One tip is to thaw the shrimps beforehand. This reduces the cooking time. Thawed, the shrimps will also release much less water. You want to quickly sautée the shrimps in coconut oil, not simmer them in their own water. The whole procedure should not take more than 5 minutes, really. Sautée the shrimps in coconut oil, add the fresh lime juice, evaporate it and you’re pretty much done. Lastly, I like to stir in one more tablespoon of flavoured coconut oil. I don’t generally add any salt, but depending on the kind of shrimps you buy you may also have to add a sprinkle of salt when sautéeing the shrimps at the beginning.
Regular tacos in Sweden are made with minced meat that is seasoned and fried. In supermarkets you can find special taco spice mixes to add to the meat. I generally prefer to make my own spice mix, and I generally use smoked paprika, some dried herbs, garlic or onion powder. Even when I buy vegetarian alternatives to minced meat I use this kind of seasoning. One of my favourite minced meat alternatives is minced quorn. When I make shrimp tacos, though, I find that this kind of seasoning doesn’t work. With shellfish I find it better to use refreshing flavours such as lime and coconut.
Looking for the perfect nacho dip? Try this blended garlic salsa!
The perfect taco dinner, Swedish style
The perfect taco dinner in my opinion should feature a combination of basic ingredients and original takes. After almost 5 years in Sweden I have learned that there are no limits, really, to make a perfect Friday taco night. There are, however, a few unmissable ingredients that define a memorable Taco Friday Swedish style. Here’s a list of those.
- Tortillas – soft or crunchy, small or large, wheat or maize. The choice of commercially sold tortillas available in Scandinavia is really great. I prefer small sized, either soft made of wheat (like in the photos throughout this post) or crunchy made with maize.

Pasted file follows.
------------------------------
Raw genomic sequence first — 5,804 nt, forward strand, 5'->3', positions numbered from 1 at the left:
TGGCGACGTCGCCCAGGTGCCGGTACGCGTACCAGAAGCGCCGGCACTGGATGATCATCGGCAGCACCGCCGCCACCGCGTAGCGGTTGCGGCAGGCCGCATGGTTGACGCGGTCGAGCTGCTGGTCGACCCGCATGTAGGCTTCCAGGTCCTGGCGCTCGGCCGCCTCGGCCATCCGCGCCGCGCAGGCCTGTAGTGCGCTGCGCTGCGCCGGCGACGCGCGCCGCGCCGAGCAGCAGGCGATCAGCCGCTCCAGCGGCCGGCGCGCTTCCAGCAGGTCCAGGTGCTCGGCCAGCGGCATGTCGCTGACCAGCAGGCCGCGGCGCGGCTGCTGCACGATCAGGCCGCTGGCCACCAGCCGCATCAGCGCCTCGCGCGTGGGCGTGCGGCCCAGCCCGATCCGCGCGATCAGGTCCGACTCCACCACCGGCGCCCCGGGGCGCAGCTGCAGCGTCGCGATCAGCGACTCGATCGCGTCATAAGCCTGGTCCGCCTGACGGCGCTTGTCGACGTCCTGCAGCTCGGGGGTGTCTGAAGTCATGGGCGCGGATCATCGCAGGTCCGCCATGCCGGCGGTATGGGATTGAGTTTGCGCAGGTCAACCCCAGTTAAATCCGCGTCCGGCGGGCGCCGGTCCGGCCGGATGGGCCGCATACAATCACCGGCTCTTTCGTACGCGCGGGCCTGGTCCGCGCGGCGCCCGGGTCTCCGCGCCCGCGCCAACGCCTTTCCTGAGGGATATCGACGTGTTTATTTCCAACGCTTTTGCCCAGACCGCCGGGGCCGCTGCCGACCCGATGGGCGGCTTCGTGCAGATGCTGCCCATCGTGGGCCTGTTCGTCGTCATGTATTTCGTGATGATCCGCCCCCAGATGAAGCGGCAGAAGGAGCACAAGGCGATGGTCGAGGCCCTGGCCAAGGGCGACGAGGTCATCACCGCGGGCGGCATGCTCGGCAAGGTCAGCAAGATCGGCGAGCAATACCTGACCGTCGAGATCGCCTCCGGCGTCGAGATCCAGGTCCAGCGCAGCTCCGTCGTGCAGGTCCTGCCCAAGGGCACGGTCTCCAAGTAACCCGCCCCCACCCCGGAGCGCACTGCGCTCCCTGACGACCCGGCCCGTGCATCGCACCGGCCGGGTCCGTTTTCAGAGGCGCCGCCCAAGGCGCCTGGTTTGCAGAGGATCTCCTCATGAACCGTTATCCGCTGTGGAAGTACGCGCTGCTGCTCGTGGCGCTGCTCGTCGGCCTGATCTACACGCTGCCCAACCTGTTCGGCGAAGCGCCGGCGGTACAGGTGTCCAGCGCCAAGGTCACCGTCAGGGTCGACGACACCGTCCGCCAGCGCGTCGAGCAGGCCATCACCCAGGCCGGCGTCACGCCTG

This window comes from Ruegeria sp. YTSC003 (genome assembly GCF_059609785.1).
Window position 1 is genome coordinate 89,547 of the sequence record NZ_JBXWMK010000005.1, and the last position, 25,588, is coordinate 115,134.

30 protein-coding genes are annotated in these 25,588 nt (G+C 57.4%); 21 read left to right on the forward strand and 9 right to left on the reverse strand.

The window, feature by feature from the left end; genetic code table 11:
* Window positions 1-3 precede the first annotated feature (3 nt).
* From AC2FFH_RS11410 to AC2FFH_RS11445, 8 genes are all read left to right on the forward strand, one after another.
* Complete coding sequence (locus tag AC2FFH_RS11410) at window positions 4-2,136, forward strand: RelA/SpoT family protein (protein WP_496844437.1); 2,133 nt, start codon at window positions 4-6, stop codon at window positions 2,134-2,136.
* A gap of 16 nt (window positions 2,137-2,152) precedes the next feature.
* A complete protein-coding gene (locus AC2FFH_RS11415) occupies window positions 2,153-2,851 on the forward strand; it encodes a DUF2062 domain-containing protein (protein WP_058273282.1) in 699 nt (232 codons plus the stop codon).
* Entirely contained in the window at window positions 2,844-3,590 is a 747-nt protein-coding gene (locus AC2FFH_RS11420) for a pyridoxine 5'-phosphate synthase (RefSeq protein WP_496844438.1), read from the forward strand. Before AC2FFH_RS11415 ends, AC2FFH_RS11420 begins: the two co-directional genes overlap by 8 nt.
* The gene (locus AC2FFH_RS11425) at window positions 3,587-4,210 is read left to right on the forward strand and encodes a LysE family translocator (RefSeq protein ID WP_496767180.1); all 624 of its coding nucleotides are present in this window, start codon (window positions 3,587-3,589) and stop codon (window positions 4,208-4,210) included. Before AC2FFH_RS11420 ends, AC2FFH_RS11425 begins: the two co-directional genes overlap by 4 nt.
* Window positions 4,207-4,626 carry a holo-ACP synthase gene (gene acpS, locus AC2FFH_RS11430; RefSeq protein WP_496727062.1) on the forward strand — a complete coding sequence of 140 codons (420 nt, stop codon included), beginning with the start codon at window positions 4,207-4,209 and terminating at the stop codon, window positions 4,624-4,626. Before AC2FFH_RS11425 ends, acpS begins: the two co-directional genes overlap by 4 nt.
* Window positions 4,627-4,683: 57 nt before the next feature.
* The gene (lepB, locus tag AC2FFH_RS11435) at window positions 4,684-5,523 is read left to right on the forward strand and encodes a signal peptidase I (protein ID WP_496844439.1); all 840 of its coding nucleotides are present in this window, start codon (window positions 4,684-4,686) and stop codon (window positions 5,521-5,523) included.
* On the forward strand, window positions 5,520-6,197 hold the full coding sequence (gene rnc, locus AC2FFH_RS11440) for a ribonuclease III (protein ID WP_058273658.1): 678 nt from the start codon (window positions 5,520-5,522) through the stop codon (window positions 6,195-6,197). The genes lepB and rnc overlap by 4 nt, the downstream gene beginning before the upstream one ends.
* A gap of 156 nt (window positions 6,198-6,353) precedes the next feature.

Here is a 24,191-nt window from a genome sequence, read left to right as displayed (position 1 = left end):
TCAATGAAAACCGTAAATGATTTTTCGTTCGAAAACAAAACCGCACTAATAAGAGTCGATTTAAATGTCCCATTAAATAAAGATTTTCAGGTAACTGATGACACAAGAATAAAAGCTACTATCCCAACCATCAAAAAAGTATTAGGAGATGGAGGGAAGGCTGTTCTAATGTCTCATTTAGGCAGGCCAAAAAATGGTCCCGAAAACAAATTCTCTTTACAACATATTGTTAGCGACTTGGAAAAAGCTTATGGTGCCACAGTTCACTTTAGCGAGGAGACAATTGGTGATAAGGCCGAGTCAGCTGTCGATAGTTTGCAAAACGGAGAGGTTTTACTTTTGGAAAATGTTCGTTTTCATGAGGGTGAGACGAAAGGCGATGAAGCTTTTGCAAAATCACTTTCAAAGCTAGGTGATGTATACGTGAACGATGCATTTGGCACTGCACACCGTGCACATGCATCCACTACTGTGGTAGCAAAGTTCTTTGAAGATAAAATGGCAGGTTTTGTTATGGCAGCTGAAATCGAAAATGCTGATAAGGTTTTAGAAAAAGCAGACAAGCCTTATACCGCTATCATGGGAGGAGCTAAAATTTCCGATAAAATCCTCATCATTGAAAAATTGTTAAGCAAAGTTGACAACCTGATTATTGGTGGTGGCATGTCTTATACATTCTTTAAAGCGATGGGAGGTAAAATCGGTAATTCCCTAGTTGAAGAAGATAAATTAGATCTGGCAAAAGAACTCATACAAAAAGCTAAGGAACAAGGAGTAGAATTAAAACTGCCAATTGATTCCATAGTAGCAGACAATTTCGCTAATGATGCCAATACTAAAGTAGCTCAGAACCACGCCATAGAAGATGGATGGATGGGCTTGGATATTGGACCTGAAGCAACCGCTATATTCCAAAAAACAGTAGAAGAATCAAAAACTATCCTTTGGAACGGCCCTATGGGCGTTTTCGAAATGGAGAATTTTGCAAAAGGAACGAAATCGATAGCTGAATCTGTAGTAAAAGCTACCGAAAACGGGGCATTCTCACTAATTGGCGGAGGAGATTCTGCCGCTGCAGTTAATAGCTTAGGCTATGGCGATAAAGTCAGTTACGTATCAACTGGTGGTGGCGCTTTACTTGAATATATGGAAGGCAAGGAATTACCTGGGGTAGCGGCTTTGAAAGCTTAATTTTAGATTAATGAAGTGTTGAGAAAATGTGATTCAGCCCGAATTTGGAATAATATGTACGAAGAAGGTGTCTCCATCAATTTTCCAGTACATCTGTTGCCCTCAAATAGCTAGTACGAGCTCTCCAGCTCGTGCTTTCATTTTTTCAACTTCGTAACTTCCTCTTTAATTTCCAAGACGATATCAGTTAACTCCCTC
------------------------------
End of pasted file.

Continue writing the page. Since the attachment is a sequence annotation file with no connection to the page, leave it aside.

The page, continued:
- Guacamole – a staple in the original Mexican taco tradition, guacamole is loved in Sweden. Sweden imports a lot of avocados, so making guacamole is a very convenient way to add a very good item to your diet.
- Salsa – it is claimed that the Swedes don’t eat very spicy food. Mexican and Thai food tends to be pretty toned down here in Sweden. I don’t know how true this is, as I also don’t eat spicy. Salsa is unmissable in any respectable taco dinner, so it’s good to make one sweet and one spicy just to please everybody.
- Sour cream – any type of smetana, creme fraiche, or the Swedish gräddfil can play this role. Enrich your tacos with dollops of cream for extra flavour, or just use it to dip your nachos.
- Nachos – also known as tortilla chips here in Sweden. Unmissable. I’ve seen people stuffing their tacos with crunched nachos and it may or may not be somebody I know pretty well.
- Pickled red onion – last but not least, a very Swedish feature. Picklad rödlök, as pickled red onion is known in Sweden, is a beloved sweet and sour onion preserve that all Swedish families have in their fridges. The loyal condiment to many burgers in the summer, it is also very popular on shrimp sandwiches. Having it on shrimp tacos is just the best you can have.
Tacos are a fantastic meal opportunity. They are a great way to cater to people with various dietary requirements, as everyone fills them with theif foods of choice. My favourite part is that they make for an incredibly colourful dinner. It could be the darkest day of the Swedish winter outside of your window, but a taco meal will bring you the flavours and colours of a day at the beach in Mexico. Swedish tacos may not be the most authentic representation of the Mexican original, but they’re a big part of the culinary tradition of this country. And I hold them dear, too.
Coconut lime shrimp
- 400 g shrimp
- 3 tbsp coconut oil (flavoured)
- 1 lime
- salt to taste (optional)
- Warm up 2 tbsp of coconut oil in a large skillet on medium-high heat and add the shrimps. If using frozen shrimps, make sure to thaw them beforehand. Cooking from frozen will release a lot of water. Sauté on medium-high heat for 2-3 minutes.
- Juice the lime and add the juice to the shrimps. Add salt if needed - sometimes shrimps are quite flavourful without adding any salt. Cook until the lime juice has evaporated, 2-3 more minutes.
- Remove from heat and stir in 1 tbsp of coconut oil. Using flavoured coconut oil, this last addition is mostly for the taste. Use immediately a filling for tacos.